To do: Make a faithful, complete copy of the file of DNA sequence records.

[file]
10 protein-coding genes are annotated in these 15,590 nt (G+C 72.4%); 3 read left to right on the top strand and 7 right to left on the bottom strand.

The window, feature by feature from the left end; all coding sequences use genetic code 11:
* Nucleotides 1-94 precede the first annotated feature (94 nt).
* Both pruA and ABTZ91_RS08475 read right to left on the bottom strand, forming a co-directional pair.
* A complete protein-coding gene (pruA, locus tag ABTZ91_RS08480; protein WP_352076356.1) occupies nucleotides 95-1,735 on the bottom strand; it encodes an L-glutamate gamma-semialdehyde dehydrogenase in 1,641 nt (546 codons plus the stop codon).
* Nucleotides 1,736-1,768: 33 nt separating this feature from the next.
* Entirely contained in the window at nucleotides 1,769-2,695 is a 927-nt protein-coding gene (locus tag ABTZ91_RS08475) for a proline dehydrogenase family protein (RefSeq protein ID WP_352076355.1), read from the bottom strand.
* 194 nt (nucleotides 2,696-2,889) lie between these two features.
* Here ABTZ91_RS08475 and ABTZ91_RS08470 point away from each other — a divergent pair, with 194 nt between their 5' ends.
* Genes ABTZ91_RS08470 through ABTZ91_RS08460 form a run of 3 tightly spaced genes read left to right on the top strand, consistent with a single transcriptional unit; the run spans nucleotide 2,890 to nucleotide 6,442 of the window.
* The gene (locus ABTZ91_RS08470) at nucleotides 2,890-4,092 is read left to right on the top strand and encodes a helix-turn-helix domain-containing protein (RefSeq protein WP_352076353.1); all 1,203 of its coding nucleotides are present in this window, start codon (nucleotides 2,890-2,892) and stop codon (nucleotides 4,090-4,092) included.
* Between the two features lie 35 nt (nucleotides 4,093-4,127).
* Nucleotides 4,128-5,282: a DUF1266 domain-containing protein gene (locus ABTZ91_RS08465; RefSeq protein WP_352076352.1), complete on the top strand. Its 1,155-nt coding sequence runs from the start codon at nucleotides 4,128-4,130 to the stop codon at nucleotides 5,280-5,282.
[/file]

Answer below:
10 protein-coding genes are annotated in these 15,590 nt (G+C 72.4%); 3 read left to right on the top strand and 7 right to left on the bottom strand.

The window, feature by feature from the left end; all coding sequences use genetic code 11:
* Nucleotides 1-94 precede the first annotated feature (94 nt).
* Both pruA and ABTZ91_RS08475 read right to left on the bottom strand, forming a co-directional pair.
* A complete protein-coding gene (pruA, locus tag ABTZ91_RS08480; protein WP_352076356.1) occupies nucleotides 95-1,735 on the bottom strand; it encodes an L-glutamate gamma-semialdehyde dehydrogenase in 1,641 nt (546 codons plus the stop codon).
* Nucleotides 1,736-1,768: 33 nt separating this feature from the next.
* Entirely contained in the window at nucleotides 1,769-2,695 is a 927-nt protein-coding gene (locus tag ABTZ91_RS08475) for a proline dehydrogenase family protein (RefSeq protein ID WP_352076355.1), read from the bottom strand.
* 194 nt (nucleotides 2,696-2,889) lie between these two features.
* Here ABTZ91_RS08475 and ABTZ91_RS08470 point away from each other — a divergent pair, with 194 nt between their 5' ends.
* Genes ABTZ91_RS08470 through ABTZ91_RS08460 form a run of 3 tightly spaced genes read left to right on the top strand, consistent with a single transcriptional unit; the run spans nucleotide 2,890 to nucleotide 6,442 of the window.
* The gene (locus ABTZ91_RS08470) at nucleotides 2,890-4,092 is read left to right on the top strand and encodes a helix-turn-helix domain-containing protein (RefSeq protein WP_352076353.1); all 1,203 of its coding nucleotides are present in this window, start codon (nucleotides 2,890-2,892) and stop codon (nucleotides 4,090-4,092) included.
* Between the two features lie 35 nt (nucleotides 4,093-4,127).
* Nucleotides 4,128-5,282: a DUF1266 domain-containing protein gene (locus ABTZ91_RS08465; RefSeq protein WP_352076352.1), complete on the top strand. Its 1,155-nt coding sequence runs from the start codon at nucleotides 4,128-4,130 to the stop codon at nucleotides 5,280-5,282.